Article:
The power switch was also loose and ‘floppy.’ It would stay on one side, but it didn’t have any springiness to conclusively lock into either position when toggled. More of a fader than a switch, which is really dangerous when you’re dealing with a power switch. Probably the internal leaf springs have gotten worn out over the years and needed a little re-tensioning to provide the same crisp action as my SC-3000 has. You hear that, SC-3000? That’s what happens when a machine is actually used!
Taking apart the console, I noticed the screws were still tight and the plastic clips holding the case halves together had plenty of flexibility left. It’s challenging to get the motherboard out, because you have to unscrew the card slot from the top of the case, but you don’t have quite enough room to fit a regular screwdriver in. I ended up using a stubby one. I guess Sega didn’t want to spend a buck on the connector here so that the ribbon cables could come off the motherboard.
Check out this weird little leaf switch that the “pause” button on the top of the machine pushes onto. The tactile response on this thing actually isn’t bad, but primarily I enjoy the ridiculousness.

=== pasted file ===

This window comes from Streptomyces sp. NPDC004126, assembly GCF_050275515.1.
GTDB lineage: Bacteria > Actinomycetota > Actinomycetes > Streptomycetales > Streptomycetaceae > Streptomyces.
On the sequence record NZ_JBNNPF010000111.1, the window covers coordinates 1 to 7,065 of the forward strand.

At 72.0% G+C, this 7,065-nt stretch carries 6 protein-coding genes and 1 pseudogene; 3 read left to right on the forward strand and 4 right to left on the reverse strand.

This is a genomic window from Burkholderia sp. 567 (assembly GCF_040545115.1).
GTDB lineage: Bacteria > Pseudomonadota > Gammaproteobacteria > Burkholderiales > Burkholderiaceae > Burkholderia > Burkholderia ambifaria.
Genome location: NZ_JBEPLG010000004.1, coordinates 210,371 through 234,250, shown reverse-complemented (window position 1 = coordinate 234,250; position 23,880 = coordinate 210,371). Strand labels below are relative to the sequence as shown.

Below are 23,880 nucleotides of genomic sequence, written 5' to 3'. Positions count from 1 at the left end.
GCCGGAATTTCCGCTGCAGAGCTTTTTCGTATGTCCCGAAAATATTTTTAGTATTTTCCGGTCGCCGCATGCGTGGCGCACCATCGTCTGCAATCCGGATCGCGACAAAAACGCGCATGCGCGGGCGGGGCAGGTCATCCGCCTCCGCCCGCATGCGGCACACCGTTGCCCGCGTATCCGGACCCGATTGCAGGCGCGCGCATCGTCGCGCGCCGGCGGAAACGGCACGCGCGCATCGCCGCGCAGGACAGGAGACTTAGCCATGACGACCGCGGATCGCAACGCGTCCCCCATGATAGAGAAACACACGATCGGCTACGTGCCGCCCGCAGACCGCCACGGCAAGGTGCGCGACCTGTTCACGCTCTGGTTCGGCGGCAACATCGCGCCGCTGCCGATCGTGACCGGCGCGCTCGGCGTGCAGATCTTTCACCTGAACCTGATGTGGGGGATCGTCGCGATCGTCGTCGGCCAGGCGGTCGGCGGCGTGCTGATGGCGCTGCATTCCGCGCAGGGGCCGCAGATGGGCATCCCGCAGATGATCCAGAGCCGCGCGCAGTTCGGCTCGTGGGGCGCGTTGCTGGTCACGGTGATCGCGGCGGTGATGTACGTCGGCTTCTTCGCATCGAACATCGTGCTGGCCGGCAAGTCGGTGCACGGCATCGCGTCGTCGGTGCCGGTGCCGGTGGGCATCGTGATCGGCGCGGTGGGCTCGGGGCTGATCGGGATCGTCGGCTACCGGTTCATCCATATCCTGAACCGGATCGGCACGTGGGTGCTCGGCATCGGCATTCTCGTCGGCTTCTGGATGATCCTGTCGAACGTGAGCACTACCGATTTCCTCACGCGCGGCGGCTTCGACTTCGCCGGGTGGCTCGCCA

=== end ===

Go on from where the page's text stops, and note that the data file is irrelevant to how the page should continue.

There wasn’t immediately anything obviously broken about the power switch, but I don’t have a good one for comparison. It’s possible these spring leafs have lost their tension and need to be re-arched.
Uh-oh. An NEC 7805 5-volt voltage regulator. Our friends at the Electric Company might be good at a lot of things, but these little voltage regulators were a low point of their careers. I think I will pre-emptively replace this with a modern solid-state switching replacement, both because I’m a little afraid of these and because I want an excuse to try these regulators out.
In order to remove the motherboard, you have to pry back some little plastic hooks to pop it free from the case. I swear I didn’t do this damage. Someone else has been in here, probably to reflow the controller port nearby, judging from all the leftover flux. Lucky for me, it’s all on the ground plane anyway so these capacitor pins aren’t bridged to somewhere they shouldn’t go by the failure of the solder mask.